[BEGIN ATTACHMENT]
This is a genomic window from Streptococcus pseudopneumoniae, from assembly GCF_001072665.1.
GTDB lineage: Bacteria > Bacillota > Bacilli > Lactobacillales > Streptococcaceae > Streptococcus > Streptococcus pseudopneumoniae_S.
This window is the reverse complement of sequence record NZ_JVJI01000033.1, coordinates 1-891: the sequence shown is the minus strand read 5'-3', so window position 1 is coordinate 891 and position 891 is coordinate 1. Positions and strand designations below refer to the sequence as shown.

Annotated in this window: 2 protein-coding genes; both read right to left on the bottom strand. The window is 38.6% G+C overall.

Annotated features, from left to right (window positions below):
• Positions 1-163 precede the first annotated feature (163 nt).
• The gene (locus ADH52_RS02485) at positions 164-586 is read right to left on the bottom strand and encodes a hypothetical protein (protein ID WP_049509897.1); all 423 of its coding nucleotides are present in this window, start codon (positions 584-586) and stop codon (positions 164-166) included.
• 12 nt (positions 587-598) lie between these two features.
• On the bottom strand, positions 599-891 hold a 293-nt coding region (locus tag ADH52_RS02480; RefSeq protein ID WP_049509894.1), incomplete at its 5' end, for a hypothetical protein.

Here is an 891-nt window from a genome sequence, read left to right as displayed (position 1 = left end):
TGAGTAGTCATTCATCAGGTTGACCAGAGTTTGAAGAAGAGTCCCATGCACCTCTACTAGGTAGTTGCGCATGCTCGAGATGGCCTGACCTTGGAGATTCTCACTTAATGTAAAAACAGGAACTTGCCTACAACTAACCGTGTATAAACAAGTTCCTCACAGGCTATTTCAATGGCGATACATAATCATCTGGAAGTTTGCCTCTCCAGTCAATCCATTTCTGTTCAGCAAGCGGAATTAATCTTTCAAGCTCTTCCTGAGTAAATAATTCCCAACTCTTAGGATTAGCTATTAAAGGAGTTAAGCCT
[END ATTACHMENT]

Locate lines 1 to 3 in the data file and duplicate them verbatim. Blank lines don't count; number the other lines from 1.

This is a genomic window from Streptococcus pseudopneumoniae, from assembly GCF_001072665.1.
GTDB lineage: Bacteria > Bacillota > Bacilli > Lactobacillales > Streptococcaceae > Streptococcus > Streptococcus pseudopneumoniae_S.
This window is the reverse complement of sequence record NZ_JVJI01000033.1, coordinates 1-891: the sequence shown is the minus strand read 5'-3', so window position 1 is coordinate 891 and position 891 is coordinate 1. Positions and strand designations below refer to the sequence as shown.